Celebrate International Women’s Day March 8

Hello Men . . . Here’s How You Can #embraceequity and Move the Needle

Hello Men . . . Here’s How You Can #embraceequity and Move the NeedleJust as white allies are critical to expanding racial equity, male champions are necessary to drive gender equity. International Women’s Day, March 8, is a great time to celebrate women’s achievements and step up your contribution to #EmbraceEquity and accelerate progress.

Men can be particularly effective in challenging gender stereotypes, calling out discrimination and bias, and fostering inclusion for women at work because, on average, they still occupy more positions of power and authority. Here are some tools to get you started.

  • Know the facts. Research shows men often have a skewed understanding of women’s experience in the workplace and an inaccurate view of the degree of progress that’s been made. In 2017, McKinsey & Company found that, “Nearly 50 percent of men think women are well represented in leadership in companies where only one in ten senior leaders is a woman.” A more recent study of MBA alumni from St. Catherine University found that 40% of male graduates believed gender equity had already been achieved.

The 2022 Integrating Women Leaders Foundation (IWL) study on the state of allyship also turned up strong differences in perspective. While 77% of men at the executive level described their male peers as either “active allies” or “public advocates” for gender equity, only 45% of women at that level held the same view.

The first step to becoming an effective male champion is to educate yourself about the state of women at work in general and then to dive into specifics in your organization. The annual Women in the Workplace study from McKinsey & Company is a great place to start. The Pew Research Organization also has extensive research on gender equity.

Finally, talk with women you work with about when and where they’ve encountered barriers or discrimination to empower yourself to interrupt unfair treatment.

  • Speak up and bring other men into the conversation. Research reported by Grant Thornton found that 60% of those surveyed said it’s rare to see men speaking out against gender discrimination. The IWL study also found one of the least often practiced forms of allyship was “calling out other men who were devaluing women in meetings and other interactions.”

“Active confrontation of other men for sexism, bias, harassment and all manner of inappropriate behavior may be the toughest part of male allyship. It is also utterly essential,” writes David Smith, Ph.D., author of Good Guys: How Men Can Be Better Allies for Women in the Workplace, and associate business professor at Johns Hopkins University.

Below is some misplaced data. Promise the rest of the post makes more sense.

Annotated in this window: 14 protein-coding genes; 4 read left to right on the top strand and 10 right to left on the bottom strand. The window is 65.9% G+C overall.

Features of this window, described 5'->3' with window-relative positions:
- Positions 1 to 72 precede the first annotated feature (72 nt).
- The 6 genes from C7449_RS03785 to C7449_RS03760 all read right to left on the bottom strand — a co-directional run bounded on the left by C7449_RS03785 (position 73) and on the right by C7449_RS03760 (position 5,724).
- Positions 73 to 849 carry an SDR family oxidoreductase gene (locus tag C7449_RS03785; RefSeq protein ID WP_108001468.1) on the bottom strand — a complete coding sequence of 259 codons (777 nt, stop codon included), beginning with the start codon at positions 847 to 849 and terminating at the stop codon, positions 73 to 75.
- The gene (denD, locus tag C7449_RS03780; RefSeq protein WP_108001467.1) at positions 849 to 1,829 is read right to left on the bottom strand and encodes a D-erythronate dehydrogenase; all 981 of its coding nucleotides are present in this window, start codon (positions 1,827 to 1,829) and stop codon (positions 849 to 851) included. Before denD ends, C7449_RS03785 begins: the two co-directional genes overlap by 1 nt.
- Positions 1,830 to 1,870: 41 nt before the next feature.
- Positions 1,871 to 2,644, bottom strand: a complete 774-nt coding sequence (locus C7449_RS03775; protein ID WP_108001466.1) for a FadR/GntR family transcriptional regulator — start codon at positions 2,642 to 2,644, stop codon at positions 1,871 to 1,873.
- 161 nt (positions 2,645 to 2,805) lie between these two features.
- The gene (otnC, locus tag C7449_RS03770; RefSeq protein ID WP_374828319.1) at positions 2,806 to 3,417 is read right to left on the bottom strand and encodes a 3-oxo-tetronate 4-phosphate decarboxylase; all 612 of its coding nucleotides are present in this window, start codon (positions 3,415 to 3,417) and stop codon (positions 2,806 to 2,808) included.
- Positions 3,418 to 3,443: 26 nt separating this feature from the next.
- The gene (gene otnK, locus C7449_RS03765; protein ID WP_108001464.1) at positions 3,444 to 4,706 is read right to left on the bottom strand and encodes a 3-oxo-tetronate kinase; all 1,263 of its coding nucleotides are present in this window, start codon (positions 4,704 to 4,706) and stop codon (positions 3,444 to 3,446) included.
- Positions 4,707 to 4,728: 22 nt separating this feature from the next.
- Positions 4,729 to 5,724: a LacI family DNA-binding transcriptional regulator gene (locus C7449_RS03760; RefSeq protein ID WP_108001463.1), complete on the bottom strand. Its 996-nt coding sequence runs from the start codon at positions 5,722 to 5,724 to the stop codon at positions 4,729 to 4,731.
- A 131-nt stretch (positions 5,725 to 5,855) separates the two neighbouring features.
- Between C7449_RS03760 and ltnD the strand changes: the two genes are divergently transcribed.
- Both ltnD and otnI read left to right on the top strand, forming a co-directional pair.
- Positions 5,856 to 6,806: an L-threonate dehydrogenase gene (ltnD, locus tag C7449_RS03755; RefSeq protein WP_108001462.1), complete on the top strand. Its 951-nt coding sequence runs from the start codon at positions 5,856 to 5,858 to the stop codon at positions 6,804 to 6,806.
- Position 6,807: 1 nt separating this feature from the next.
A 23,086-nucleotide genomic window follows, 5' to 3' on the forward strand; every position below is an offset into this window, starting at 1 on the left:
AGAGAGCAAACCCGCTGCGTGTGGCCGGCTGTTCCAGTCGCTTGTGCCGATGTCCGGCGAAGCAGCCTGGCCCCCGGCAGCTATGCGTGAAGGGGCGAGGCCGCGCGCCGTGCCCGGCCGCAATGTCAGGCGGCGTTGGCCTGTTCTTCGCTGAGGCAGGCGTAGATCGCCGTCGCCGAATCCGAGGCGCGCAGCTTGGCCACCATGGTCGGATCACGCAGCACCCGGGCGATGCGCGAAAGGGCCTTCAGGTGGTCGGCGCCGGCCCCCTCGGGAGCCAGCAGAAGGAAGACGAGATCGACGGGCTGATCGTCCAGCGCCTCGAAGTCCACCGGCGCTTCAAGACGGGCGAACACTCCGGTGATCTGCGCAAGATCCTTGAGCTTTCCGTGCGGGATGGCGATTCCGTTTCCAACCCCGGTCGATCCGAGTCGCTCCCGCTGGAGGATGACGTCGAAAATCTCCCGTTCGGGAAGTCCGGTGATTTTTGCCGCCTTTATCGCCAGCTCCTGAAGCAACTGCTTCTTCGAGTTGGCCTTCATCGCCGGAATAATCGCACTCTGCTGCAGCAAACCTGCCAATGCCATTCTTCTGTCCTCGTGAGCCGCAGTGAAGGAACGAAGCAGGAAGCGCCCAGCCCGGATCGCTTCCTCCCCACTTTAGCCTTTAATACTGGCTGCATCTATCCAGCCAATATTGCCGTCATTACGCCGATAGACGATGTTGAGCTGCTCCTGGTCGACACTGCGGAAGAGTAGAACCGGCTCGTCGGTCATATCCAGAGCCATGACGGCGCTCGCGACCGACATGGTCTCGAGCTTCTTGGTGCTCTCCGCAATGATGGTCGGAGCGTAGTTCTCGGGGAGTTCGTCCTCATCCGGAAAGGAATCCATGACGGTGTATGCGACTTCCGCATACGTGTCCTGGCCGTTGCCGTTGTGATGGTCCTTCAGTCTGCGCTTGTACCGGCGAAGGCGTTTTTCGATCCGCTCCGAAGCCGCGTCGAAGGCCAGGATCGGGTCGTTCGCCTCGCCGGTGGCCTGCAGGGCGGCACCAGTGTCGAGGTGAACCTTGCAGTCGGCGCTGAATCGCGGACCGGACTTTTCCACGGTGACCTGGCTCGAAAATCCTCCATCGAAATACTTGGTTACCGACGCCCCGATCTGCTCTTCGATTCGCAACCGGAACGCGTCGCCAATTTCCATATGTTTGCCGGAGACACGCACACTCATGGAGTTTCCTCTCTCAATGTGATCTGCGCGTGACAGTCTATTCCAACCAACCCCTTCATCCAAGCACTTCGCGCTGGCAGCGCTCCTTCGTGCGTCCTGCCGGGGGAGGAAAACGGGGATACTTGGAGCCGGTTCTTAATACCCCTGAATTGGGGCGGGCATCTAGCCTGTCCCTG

There are three key reasons men must fulfill this role, Smith says. First, women who call out sexist behavior are often viewed negatively and even rated as less competent. Men who call out sexist behavior are more persuasive because it will not benefit them personally and their statements are received more positively by “in-group” members.

Smith advocates a “two-second rule” for responding to sexism. “To combat the paralysis that sets in mere seconds after another man delivers a sexist comment or demeaning joke, just say something!” he urges. “Simply say, ‘ouch’ clearly and forcefully. This buys you a few extra seconds to formulate a clear statement about why the comment didn’t land well with you.”

It can also be helpful to have stock phrases at the ready. A great one is to simply say, “What do you mean?” It puts the onus back on the other person to actually spell out their sexist thinking and gives you more time to gather your thoughts. For even more encouragement to speak up, consider that many of your peers are also bothered by the behavior and your courage will help them break their silence too.

  • Listen and collaborate with women. One of the most frustrating experiences for women and marginalized people is having members of the dominant population tell them that their experience is not real; that they’re reading into things or seeing bias where it doesn’t exist. Don’t fall into that trap. Proactively ask women on your team to share their perspectives on gender equity within the organization and whether they’ve experienced discrimination. Then believe what they say, gather data that will help illuminate similar experiences and commit to taking action. Look to women to guide what actions are most desired.
  • Get active. One of the most powerful things you can do to interrupt sexism in your workplace is to become an enthusiastic mentor and sponsor for talented women. Share your networks, open doors to new connections and speak up for women when they are not in the room to advocate for their advancement.

You can also make an impact by spotlighting the achievements of women on your team and female colleagues and by making sure that they receive credit for their ideas and successes. When women receive clear support from male leaders, it increases respect and reduces feelings of isolation, according to research from the University of Kansas.

Being an effective male champion of women requires both interpersonal skills, such as listening, empathizing and creating mutually respectful relationships. It also requires public communication where you call out sexist behavior and policies, admit mistakes and learn from them, and actively strive to correct salary discrepancies and slower rates of promotion. You will benefit with a stronger team at work, and greater opportunities for the women you care about most in your personal life.